For some graduate students, affording food, among other items, can be a challenge.
A new community pantry created by the Graduate and Professional Student Council aims to change that.
Housed in the GPSC House at 306 Alexander Avenue, the pantry opened in September to support the different needs of the graduate student body. Graduates can visit it Wednesday evenings and Saturday afternoons to pick up food, school supplies, childcare items and used professional clothing.
“When we talk about startups and ideas, they basically address a problem, and I think this does that—address a problem, which is not usually recognized very well,” said Aditya Eranki, a first year master’s student in engineering management, who volunteers at the pantry and is on the GPSC committee.
The food bank was born out of GPSC’s drive to increase support for the needs and concerns of the graduate students. Last year, the council approved the One Duke Access Fund, which gave students $200 grants for personal needs such as food, clothing or travel.
But based on the applications for the fund, the council realized more action was needed for students who may have trouble affording food and other necessities.
“The problem with the One Duke Access Fund was that it didn’t provide a sustainable solution to food insecurity, which we consider less of an emergency and more of a chronic problem,” said Rashmi Joglekar, president of GPSC and a Ph.D. student at the Nicholas School. “Because of how strongly it was used, we thought this was a problem we wanted to address more sustainably this year.”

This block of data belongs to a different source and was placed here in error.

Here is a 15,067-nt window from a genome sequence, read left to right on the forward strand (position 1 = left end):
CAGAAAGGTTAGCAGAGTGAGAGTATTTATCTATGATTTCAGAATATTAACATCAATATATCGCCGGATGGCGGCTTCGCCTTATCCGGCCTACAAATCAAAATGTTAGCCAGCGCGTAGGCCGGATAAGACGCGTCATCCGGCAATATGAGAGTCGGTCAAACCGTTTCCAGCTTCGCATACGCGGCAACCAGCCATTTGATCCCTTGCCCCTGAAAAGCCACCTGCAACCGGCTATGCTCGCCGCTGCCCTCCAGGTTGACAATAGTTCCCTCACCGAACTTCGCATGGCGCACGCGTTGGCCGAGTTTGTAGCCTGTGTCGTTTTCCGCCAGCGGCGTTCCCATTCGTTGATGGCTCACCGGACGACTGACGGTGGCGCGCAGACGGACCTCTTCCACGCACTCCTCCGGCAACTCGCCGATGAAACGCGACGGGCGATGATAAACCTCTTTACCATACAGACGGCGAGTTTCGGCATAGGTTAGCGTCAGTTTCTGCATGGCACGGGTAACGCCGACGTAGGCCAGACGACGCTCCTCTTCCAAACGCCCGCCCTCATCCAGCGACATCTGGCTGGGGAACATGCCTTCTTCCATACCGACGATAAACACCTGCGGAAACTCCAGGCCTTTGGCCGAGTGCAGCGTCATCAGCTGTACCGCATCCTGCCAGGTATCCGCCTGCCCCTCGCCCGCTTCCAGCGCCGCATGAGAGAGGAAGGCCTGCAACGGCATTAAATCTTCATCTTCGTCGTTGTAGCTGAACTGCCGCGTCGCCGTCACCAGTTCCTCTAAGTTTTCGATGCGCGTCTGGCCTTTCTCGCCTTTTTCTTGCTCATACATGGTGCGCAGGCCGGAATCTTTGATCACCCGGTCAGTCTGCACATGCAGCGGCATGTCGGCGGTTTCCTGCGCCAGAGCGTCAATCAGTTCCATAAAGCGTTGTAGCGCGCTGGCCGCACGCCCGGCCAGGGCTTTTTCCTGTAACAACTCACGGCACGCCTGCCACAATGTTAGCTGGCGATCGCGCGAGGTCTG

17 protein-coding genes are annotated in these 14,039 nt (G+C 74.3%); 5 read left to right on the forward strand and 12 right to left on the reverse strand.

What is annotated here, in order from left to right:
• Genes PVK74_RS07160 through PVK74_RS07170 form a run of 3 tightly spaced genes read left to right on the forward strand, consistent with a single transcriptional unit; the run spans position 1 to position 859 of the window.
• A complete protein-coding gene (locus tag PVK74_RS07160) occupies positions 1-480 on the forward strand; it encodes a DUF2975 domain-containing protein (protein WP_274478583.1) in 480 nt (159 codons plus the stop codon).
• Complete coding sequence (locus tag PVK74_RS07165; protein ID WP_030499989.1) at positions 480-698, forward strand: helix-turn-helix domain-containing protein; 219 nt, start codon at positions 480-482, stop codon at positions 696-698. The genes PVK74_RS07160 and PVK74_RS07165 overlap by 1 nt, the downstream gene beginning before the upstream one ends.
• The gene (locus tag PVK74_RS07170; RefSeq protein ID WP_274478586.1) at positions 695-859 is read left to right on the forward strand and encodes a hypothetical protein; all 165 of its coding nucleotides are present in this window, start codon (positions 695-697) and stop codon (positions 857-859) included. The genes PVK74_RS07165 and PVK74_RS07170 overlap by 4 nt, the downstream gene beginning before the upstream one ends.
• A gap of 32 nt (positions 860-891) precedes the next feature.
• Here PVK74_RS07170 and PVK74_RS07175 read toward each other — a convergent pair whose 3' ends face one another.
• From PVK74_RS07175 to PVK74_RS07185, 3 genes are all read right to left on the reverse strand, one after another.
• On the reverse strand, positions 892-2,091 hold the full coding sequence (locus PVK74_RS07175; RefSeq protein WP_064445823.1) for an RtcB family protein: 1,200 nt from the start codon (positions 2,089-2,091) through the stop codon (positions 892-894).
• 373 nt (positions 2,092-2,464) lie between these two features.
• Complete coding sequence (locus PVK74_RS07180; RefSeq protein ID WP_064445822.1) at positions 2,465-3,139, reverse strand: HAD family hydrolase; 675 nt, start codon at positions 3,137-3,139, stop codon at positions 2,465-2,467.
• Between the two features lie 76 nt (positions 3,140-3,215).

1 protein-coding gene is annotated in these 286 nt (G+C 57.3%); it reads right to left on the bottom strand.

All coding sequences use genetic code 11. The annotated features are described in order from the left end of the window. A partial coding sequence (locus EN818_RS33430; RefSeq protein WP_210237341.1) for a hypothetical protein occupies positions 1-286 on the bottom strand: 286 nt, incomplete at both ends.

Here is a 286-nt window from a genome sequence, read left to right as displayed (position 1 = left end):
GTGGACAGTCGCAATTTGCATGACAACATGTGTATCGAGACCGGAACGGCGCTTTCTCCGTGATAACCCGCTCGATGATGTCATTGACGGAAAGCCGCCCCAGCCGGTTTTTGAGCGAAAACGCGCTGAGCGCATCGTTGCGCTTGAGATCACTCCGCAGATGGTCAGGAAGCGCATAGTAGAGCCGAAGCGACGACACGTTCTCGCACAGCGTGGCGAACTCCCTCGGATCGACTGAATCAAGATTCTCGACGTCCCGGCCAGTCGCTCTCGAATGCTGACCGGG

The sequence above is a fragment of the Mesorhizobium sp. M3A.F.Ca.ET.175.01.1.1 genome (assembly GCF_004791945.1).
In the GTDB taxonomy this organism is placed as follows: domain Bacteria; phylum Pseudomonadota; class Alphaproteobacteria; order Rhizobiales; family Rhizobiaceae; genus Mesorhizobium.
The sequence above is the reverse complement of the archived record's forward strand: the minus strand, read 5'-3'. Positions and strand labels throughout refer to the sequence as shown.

The fund is in the process of being restructured as an Emergency Travel Fund.
Michael Schoenfeld, vice president for public affairs and government affairs, emphasized that Duke's graduate students come from a variety of financial backgrounds. He encouraged students who may have concerns to work with the financial office.
"Duke's stipends and other forms of compensation for graduate students are very competitive compared with our peer institutions but individuals have different family circumstances," he said.
The Council developed its pantry concept the summer prior to opening its doors this semester. Some of the funding for the pantry comes from the Graduate School, whereas other items are donations from students, faculty and staff. The organizational team is also seeking other funding streams and plans to put donation boxes around campus.
The team researched what food pantries usually stock in an effort to make its purchases useful to students cooking balanced meals. Joglekar noted that childcare items are also available for students with families.
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Approximately 12 graduate students from across a variety of academic programs help run the pantry, Joglekar said.
Evanki said that as an international student, he realized that food insecurity could be a problem. Students who are from other countries may not have the same resources as their peers, or may struggle financially in the United States.
“I even find myself being in need of a solution for this at times,” Evanki said. “There are days where [the pantry] could help, so I think if more people could recognize this effort then that would definitely help.”
Shomith Mondal, a first year master’s student in biomedical engineering, also volunteers at the pantry. He noted that being a graduate student without a regular source of income has affected his spending on food.
“I would definitely encourage people to use the [pantry],” he said. “We don’t record any names. We encourage people not to feel shy about using it, especially if there’s a need.”